"Combine that with 4K - which takes us to a new level of definition and sharpness - and you suddenly have a television that is pretty much like looking out of the window."

However, he added that the lack of 4K content coupled with the new set's price would prove a major deterrent.

"There's a lack of a compelling reason for you to go out to buy one tomorrow," Mr Green said.

"And in most of the world the broadband isn't there to deliver a 4K stream to many people's TVs.

"Other firms aren't going to want to commit to tooling up a line to build a TV that they're not going to be able to shift in enough volume to make viable."

While the BBC and Sky Sports have internally tested 4K broadcasts, neither is ready to announce a date the facility will be extended to the public.

Sony does sell a 4K media player - which downloads films from the internet - but it has only been released in the US and requires a Sony TV.

Samsung sells a hard drive loaded with five 4K movies and three documentaries, but this costs $300.

Netflix offers a limited amount of ultra-high definition TV shows- including House of Cards and Breaking Bad - but notes that the service depends on subscribers having access to a 15 megabits per second internet connection.

Otherwise, 4K content is currently limited to downloading clips via YouTube and Vimeo or playing back material shot on high-end smartphones, digital cameras and camcorders.

LG has also announced plans to release a 77in (196cm) 4K OLED model at an unspecified date.

It added that it would show the new sets off at the IFA tech show in Berlin next week.

Thursday, August 21, 2014

Microsoft to Reveal Windows 9 on September 30

Microsoft's follow-up to Windows 8 could make its debut as early as next month, according to reports.
The Verge, citing unnamed sources familiar with Microsoft's plans, reported today that the software giant is gearing up to unveil the updated operating system at a special press event tentatively scheduled for Sept. 30. That information corroborates a recent ZDNet report from veteran Microsoft watcher Mary Jo Foley claiming that Microsoft is planning to preview a new version of Windows by late September or early October.

Previous rumors indicated that the OS - codenamed Threshold but likely to be named Windows 9 - was being developed as part of Redmond's "One Windows" strategy and slated for release in the first half of 2015.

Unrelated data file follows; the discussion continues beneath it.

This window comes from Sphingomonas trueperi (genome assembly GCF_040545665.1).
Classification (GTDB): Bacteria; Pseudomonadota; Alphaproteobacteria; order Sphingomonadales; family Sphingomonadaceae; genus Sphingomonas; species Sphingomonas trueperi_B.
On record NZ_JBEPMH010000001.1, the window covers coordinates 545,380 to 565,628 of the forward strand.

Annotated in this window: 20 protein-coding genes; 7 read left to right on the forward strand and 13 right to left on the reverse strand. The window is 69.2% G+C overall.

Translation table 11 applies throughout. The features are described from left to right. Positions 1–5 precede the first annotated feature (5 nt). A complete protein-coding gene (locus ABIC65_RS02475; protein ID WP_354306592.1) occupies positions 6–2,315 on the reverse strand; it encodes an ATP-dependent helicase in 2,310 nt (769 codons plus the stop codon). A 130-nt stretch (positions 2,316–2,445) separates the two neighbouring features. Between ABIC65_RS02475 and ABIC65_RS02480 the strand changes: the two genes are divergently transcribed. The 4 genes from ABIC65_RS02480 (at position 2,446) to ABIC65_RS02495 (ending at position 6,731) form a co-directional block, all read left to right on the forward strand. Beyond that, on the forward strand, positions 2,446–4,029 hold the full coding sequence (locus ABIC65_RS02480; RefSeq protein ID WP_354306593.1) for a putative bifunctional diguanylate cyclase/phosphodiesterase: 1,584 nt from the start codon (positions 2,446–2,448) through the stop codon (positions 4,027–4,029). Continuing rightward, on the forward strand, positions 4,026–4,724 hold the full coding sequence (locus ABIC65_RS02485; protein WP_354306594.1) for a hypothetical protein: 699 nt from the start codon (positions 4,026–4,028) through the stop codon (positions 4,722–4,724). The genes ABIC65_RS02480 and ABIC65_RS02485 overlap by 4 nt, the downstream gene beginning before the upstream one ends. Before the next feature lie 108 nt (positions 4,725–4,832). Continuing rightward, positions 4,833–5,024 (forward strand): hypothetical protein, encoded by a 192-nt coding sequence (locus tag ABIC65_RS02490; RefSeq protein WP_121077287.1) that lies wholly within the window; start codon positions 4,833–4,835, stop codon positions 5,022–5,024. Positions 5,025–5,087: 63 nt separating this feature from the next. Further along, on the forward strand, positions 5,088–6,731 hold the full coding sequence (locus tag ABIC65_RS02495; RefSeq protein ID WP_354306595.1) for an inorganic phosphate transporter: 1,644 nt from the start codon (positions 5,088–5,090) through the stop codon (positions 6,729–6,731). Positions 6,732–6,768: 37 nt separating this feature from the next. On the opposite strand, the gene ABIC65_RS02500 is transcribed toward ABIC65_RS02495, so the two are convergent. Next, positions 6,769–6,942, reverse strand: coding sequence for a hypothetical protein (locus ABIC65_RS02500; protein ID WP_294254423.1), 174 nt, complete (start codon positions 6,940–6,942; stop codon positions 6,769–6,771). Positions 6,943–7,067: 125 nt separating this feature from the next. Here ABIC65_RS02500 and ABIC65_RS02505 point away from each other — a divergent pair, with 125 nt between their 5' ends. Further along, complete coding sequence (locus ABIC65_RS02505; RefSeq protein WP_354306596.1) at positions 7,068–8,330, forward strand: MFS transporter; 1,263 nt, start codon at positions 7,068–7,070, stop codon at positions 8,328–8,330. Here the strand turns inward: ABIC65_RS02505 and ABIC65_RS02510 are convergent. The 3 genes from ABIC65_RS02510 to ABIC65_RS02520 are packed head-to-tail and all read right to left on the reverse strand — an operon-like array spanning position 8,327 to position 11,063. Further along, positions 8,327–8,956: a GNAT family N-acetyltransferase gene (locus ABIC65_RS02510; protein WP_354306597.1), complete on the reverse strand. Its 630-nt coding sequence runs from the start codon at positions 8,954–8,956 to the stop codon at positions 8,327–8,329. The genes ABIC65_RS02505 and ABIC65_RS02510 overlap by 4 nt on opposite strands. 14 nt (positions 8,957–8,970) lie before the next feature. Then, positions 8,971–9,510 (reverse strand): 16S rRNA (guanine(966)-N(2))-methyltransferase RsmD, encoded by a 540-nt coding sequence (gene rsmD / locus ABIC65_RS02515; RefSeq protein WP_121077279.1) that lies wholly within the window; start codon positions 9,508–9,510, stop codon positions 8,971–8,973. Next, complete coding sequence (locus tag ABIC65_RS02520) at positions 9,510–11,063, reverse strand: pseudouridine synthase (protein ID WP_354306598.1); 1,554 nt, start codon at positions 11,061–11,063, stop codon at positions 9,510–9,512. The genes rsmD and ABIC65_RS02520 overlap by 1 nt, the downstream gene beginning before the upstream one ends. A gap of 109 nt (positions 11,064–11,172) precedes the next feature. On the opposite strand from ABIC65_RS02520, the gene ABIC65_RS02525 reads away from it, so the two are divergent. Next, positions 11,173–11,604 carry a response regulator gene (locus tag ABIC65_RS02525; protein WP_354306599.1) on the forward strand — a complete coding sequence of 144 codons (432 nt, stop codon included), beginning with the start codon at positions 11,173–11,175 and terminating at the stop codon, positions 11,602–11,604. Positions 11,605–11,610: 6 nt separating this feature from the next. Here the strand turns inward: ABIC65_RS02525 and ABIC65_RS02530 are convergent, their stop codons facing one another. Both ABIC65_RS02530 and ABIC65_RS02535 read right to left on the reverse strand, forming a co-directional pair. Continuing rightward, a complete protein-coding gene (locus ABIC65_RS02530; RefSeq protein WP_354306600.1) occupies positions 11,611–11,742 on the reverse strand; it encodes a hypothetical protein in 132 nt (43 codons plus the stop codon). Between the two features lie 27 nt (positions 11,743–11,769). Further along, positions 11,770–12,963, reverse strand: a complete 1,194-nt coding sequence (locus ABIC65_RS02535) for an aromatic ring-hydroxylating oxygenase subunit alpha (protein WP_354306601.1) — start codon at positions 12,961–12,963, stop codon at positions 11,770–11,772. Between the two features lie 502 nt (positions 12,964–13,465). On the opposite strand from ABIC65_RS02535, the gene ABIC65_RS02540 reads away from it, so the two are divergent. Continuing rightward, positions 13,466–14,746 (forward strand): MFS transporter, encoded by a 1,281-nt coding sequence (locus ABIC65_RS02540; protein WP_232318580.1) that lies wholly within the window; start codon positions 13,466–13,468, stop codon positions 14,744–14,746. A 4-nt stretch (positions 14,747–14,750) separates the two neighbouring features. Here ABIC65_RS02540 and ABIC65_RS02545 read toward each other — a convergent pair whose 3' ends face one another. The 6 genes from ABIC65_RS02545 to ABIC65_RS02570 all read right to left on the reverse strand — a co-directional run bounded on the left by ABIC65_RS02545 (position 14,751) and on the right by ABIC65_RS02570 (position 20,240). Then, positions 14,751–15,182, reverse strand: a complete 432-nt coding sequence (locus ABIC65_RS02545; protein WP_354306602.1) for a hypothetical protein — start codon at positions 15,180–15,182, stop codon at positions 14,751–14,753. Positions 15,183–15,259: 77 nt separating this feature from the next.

For its part, Microsoft is keeping tight-lipped on the matter. The company has not made any public statements about the next version of Windows. When contacted by PCMag on Thursday, a Microsoft spokesperson declined to comment on the reports, saying "We have nothing to share."

Meanwhile, recent rumors indicate that the successor to Windows 8 will reintroduce the Start menu and further chip away at differences between Redmond's flagship PC platform and the software running the Xbox One and Windows phones. Other rumored changes include: Metro-Style applications on the desktop, virtual desktop functionality, and Cortana integration, according to ZDNet.

For more, check out PCMag's review of Microsoft Windows 8.1 Update.

Tuesday, August 19, 2014

HTC One Now Comes in a Windows Phone Version

HTC has just announced a Windows Phone version of its flagship smartphone, the One.
The HTC One for Windows is new in terms of platform only: It’s a spitting image of the beautiful brushed-aluminum HTC One Android phone released earlier this year. The Windows Phone version is only available on Verizon, and the price looks good: It’ll be $100 with a two-year contract.

Like the Android version, it’s being referred to as the M8, a nickname given to the 2014 model of the HTC One to avoid confusion with older models. So while it’s an old face, it’s still one of the nicest pieces of Windows mobile hardware we’ve seen to date—camera notwithstanding, of course (the high-end Nokias have it beat in that regard).

The Windows Phone version of the One has the same crisp 5-inch, 441 pixel-per-inch, 1080p display, the same zippy Qualcomm Snapdragon 801 quad-core SoC, the same MicroSD expansion slot, the same better-than-most stereo speakers, and the same 2600mAh battery. All of these are good things. 

Unfortunately, the Windows Phone version of the M8 also has the same camera as the Android M8. It’s nowhere near as good as the superb 41-megapixel shooter in the Nokia Lumia 1020, which still holds the camera crown in the Windows Phone world. While the spec sheets for both versions of the HTC One are nearly identical, I was able to find one difference: The Windows Phone version doesn’t appear to have a barometer sensor, unlike the Android M8. So if that makes a difference to you, be wary.